Julien Smith in Religion & Literature Vol. 45, No. 1 (spring 2013), pp. 55-79. I’m pleased to have come across this paper since I have for several years been muling over Percy’s invocation of the Jews.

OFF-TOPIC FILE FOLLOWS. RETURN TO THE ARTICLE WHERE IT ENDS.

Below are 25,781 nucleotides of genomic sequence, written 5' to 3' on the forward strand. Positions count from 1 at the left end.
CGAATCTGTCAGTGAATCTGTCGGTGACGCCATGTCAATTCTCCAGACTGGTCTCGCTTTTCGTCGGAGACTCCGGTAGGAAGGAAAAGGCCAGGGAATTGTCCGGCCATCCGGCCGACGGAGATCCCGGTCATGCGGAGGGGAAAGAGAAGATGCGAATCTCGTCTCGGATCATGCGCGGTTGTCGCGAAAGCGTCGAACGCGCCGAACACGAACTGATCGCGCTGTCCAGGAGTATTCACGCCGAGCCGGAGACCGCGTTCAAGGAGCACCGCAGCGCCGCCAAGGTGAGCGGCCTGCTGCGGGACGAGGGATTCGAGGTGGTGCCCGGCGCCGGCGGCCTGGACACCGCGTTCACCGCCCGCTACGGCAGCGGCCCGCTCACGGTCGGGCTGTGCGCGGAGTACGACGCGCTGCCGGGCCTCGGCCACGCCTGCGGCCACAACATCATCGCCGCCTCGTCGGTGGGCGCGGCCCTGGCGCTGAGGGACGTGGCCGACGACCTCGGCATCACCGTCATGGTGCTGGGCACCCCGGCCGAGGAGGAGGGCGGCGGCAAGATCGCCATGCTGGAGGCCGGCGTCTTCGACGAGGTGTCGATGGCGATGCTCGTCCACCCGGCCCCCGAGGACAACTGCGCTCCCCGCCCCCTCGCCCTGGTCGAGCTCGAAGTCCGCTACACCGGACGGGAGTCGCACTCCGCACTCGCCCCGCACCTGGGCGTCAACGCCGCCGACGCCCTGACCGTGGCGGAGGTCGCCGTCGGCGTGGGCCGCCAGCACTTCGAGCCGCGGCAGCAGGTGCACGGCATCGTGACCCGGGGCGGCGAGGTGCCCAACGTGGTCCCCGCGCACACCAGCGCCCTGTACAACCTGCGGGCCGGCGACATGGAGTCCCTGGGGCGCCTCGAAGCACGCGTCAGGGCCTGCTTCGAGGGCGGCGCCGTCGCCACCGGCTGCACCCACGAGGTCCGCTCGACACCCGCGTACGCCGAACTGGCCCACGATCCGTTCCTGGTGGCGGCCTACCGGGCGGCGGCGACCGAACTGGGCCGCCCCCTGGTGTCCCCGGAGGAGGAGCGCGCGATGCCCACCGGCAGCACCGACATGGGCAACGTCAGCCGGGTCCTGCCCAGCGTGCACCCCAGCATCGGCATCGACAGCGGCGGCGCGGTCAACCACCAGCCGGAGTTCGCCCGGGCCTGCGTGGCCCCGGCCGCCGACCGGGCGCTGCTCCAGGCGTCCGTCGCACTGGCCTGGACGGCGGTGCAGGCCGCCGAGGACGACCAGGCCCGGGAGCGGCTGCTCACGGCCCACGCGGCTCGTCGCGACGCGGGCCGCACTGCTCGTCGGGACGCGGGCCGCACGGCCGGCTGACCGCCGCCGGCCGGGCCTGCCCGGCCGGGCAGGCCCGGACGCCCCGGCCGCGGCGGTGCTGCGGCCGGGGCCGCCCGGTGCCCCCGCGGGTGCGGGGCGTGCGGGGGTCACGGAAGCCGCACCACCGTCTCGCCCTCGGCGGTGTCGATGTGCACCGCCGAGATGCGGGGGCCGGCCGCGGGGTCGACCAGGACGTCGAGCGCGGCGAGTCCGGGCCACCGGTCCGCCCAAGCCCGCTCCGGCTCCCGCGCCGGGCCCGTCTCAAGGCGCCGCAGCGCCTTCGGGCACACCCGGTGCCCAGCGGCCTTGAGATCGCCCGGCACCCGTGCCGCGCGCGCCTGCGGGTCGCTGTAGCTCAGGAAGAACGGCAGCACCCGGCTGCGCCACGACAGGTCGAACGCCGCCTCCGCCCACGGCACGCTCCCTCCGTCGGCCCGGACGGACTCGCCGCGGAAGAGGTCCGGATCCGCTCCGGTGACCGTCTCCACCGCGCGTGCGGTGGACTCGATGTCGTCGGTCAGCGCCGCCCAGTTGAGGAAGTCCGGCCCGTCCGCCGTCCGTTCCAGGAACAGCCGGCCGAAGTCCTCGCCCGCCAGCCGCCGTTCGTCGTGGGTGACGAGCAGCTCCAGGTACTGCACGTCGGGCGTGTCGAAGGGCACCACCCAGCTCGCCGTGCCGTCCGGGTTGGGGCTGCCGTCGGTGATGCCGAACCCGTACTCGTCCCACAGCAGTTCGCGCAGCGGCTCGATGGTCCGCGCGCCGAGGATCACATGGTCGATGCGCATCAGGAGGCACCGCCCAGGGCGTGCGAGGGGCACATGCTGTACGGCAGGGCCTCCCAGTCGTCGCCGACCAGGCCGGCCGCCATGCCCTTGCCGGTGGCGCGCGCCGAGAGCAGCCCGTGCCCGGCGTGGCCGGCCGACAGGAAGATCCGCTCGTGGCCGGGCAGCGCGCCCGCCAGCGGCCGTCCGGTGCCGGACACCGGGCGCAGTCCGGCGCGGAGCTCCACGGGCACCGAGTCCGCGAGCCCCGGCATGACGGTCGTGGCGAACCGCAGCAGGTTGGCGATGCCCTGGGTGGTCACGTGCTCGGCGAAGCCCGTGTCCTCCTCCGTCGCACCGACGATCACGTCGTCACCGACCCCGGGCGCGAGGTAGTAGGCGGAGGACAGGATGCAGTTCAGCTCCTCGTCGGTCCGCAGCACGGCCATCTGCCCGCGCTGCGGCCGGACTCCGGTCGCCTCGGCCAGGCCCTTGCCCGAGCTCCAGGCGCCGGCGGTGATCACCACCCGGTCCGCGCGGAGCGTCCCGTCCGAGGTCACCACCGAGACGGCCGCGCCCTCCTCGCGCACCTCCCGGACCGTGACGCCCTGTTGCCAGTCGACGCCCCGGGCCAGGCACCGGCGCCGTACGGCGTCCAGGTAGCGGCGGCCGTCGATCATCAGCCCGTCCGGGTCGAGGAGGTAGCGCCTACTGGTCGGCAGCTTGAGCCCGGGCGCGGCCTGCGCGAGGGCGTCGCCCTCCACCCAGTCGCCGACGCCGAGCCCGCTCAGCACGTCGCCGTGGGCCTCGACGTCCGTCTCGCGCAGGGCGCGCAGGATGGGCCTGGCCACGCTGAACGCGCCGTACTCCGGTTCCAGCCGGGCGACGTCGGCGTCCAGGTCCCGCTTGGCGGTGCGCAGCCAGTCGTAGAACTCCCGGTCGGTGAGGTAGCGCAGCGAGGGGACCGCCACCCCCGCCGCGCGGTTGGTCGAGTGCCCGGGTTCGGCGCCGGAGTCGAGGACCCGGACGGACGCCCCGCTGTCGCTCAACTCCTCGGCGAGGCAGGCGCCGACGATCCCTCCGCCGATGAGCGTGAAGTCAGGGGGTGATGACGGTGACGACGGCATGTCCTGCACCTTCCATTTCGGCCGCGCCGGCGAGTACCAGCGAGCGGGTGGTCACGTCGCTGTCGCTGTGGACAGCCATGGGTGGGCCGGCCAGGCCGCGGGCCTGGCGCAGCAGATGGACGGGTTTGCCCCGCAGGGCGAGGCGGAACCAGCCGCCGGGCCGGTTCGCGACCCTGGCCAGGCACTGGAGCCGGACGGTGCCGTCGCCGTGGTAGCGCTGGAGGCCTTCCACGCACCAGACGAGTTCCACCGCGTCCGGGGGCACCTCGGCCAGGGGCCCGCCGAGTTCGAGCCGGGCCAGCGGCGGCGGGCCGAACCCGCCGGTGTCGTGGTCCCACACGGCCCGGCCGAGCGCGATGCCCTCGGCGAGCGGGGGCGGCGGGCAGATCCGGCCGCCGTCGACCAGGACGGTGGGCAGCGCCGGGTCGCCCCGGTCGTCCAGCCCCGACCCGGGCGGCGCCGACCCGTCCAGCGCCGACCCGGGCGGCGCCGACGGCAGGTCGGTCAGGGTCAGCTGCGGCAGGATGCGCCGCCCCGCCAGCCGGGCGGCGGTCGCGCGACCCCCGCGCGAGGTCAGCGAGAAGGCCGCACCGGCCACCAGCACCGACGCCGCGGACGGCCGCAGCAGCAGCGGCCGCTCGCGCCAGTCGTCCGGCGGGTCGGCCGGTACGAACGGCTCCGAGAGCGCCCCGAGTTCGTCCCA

From his first novel The Moviegoer to his last novel The Thanatos Syndrome the fiction of Catholic novelist Walker Percy manifests a sustained preoccupation with the significance of the Jews. Stephen R. Haynes has correctly observed that for Percy, Jews are not merely an incidental element in the cultural landscape of the American South but rather possess profound theological significance within the author’s narrative world. However, Haynes misreads Percy when he regards him as an unwitting exemplar of Christian contempt for Jews. Rather, Percy’s portrayal of Jews is better understood as having been influenced by the French philosopher and man of letters Jacques Maritain, who was similarly concerned to understand the theological significance of the Jews from the perspective of the Christian metanarrative. To make this case I will present Haynes’s critique of Percy as an exemplar of what he calls “witness-people” thinking; provide an overview of Maritain’s developing understanding of Jews; and demonstrate that not only does Percy’s fiction betray an indebtedness to the perspective of Maritain but that both men are beholden to the biblical identification of Israel as God’s covenant people rather than to the Christian invention of the witness-people myth.